REVIEW – While writing the reviews, I rarely have the chance to use this expression: Mise-en-scene, without looking like an idiot. Now however I have the opportunity to use this expression for the review of this video game. It’s a French word that encompasses games with the artistic environment and interactive story elements. Grim Fandango exploded in 1998 with this style, and 17 years later, the classic adventure game based in Mexican Underworld returns. This sounds great, and the best thing is that they were able to provide a new control scheme and perspective to the remake.
The story is about Manuel Calavera, the traveling agent’s adventures, who is looking for the route to the Ninth Underworld. While trying to help a recently deceased client reach his final resting place, he uncovers a corrupt person under the underworld. Who is, by the way, Raymond Chandler from the Land of the Dead. Chandler has all the good, and funny characteristics, which we’re used to with Lucas Arts adventure games.
Time passes intelligently
Let’s see how Grim Fandango handles the passage of time. The entire adventure takes up four years. During these four years, we will see character development, friendships, and relationships change as never before in a video game. The four years can be completed around twelve hours, and the events that take place have a sense of direction and reason. This great mood is even upheld when some of the elements might seem as filler. Remarkable sound design, and thanks to the fitting jazz themes, the Ninth Underworld seems authentic, even if all of its inhabitants are dead.
A story fits for a novel
The success of Grim Fandango is that the story contains a well-balanced amount of funny, and grim parts, just as the original that was released more than ten years ago. It has the same charm, and odd levity, plus some rather effective puzzles. It’s just like a relic from the past. The adventure game’s logic is well represented here, and not annoying, yet every pixel has to be examined. The puzzles aren’t too difficult, but there are parts where I was seriously stuck. During such times, I wondered if someone else would have found the answer more effectively. Luckily in such cases, the internet was able to help to find an answer.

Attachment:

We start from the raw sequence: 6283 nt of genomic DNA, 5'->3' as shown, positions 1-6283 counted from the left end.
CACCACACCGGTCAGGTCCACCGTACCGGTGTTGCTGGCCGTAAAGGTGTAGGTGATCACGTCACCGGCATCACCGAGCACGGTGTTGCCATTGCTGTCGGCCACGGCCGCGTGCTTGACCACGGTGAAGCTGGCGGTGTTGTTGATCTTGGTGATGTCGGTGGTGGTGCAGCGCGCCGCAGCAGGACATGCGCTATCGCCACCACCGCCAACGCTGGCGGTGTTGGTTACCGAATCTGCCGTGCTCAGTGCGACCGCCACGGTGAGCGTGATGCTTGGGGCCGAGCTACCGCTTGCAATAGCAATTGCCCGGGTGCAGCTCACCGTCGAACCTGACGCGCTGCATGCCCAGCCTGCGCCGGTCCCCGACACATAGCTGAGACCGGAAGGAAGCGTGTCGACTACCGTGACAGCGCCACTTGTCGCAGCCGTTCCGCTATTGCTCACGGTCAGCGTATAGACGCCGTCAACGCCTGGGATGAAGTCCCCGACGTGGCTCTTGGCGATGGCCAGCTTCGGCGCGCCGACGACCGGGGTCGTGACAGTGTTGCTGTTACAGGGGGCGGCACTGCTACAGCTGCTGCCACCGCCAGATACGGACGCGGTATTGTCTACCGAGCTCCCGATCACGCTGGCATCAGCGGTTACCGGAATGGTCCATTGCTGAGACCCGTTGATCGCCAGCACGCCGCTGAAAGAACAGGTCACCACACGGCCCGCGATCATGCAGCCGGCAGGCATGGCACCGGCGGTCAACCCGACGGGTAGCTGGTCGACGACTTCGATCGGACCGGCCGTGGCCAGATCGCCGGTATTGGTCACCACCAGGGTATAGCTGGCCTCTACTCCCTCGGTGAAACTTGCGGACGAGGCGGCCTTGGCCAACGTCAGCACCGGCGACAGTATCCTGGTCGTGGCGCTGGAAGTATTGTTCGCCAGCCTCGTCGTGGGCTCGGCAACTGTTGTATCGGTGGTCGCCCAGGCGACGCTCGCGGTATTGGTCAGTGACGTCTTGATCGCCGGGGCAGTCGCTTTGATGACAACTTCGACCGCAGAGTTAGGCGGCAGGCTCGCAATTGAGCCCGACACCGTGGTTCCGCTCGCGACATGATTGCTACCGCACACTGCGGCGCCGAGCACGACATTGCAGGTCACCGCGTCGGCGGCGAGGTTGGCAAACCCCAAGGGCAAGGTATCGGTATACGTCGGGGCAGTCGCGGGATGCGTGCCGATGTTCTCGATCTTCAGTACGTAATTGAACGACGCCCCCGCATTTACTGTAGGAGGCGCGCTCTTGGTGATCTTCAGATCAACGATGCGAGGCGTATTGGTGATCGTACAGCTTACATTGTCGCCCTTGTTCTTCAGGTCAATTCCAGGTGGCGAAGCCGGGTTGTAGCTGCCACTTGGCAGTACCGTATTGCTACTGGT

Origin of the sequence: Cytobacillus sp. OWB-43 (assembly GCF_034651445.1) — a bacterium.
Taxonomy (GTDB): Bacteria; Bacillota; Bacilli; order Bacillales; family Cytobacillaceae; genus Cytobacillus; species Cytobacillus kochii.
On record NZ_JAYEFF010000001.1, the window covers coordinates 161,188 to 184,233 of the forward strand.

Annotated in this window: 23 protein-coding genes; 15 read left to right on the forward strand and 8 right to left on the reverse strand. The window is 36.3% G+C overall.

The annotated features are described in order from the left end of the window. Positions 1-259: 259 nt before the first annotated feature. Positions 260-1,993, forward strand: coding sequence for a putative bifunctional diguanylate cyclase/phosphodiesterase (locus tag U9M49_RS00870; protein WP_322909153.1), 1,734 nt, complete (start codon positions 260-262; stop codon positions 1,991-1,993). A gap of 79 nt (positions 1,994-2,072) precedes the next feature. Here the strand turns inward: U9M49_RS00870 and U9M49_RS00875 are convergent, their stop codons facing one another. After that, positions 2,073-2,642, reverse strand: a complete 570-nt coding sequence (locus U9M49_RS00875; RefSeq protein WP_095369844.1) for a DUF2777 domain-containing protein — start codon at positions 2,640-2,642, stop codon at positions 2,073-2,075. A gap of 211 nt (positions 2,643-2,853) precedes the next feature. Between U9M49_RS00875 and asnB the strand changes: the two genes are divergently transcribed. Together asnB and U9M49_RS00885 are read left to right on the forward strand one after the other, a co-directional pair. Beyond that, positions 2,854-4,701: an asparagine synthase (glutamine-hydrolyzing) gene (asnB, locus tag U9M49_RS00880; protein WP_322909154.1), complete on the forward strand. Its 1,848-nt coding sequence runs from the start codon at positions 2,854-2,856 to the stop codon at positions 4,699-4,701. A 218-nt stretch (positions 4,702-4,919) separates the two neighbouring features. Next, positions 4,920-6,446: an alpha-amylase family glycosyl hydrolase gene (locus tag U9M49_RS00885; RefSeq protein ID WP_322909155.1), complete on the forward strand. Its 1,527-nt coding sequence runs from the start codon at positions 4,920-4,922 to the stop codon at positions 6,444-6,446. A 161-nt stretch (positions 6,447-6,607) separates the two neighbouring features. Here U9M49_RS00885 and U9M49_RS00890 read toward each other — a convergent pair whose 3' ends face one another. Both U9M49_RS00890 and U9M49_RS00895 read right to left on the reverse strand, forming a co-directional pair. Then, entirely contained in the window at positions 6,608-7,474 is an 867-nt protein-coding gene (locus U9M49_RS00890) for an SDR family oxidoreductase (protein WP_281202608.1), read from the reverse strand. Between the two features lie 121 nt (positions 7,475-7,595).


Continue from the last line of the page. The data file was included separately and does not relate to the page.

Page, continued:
Sadly the graphics also belong to a novel
The graphics might not be for everyone as they are pre-rendered 3D environments. The character models and lighting are better a bit, however, the low resolution, static backgrounds really do remind me of the 90s. While the pre-rendered backgrounds provide larger movement space for the camera, here this causes issues. There will be a lot of times where we won’t know which we to progress, and a bit sharper resolution would have made the navigation easier.
In the remastered edition during the game, we have the option to listen to commentaries if we enabled the options. These commentaries are triggered in certain places if we’re fast enough to press the necessary button. Usually, director Tim Schafer and director Peter McConnell with many actors / programmers will tell interesting stories about the making of Grim Fandango. Nostalgic memories are mentioned about the movie The Big Sleep that was basically the main inspiration for Grim Fandango’s birth. These part’s full version can be found on youtube if someone is interested in the entire making of the story.
Where’s the autosave?
The game doesn’t contain new additions or features, but Double Fine added new options to the Remastered release. The old moveable background control is in (seen in the early Resident Evil games) while new functions are controlling the game with a controller, on PC with a mouse, while on the VITA touch screen is used. This is only weird on the VITA, as it is not too comforting to navigate in the underworld by constantly tapping the screen.
Sadly besides the control updates, there is nothing else noteworthy to mention with regards to new features. As in the original, there is no user interface. This enhances the cinematic feel, but in the beginning, of the game, there is no tutorial. It can cause difficulties for new players as the first steps will have to figure it out by them all alone. There are no hidden hints like in the Monkey Island Remastered, so if we get lost, only the internet will help. Widescreen option is horrible and stretches the 4:3 ratio. Finally, the developers did not implement an autosave system (in 2015 none the less), which means that unless you save manually, you can end up in problematic situations.
BUGS! Bugs everywhere!
This edition contains loads of bugs. The sound effects are constantly cut short, inaccurate lightning makes some items blink pointlessly, and the cutscenes are awful. Sometimes when I closed a door it would not open again. Another time I gave an item to a character, and it started spinning around its own axis, and it didn’t look like it wanted to stop it anytime soon. This will result in the need to restart the game, and if you didn’t save before, it could mean hours of gameplay out the window.
It’s a shame
Awkward: that’s how I could describe this edition, and while the original game is spectacular, this edition is not. It’s a game where the developers showed that you can push your game to the limit with regards to fun characters, and story / content. Not to mention that Lucas Arts was the king of this genre.
The remastered is worth one play through, for those who loved the original, but the execution is lacking and deserves more. My final verdict is only a bit reasonable, as I bow before LucasArts great history. I liked all of their products.
+ Story is original and exciting
+ New control methods help navigation
+ Commentary with fun and interesting stories
– Adventure game logic is overcomplicated
– Doesn’t feel like a real remaster
– Lots of bugs and no auto save feature
Editor: Double Fine Productions
Developer: Double Fine Productions
Genre: point ‘n’ click adventure
Publication: January 2015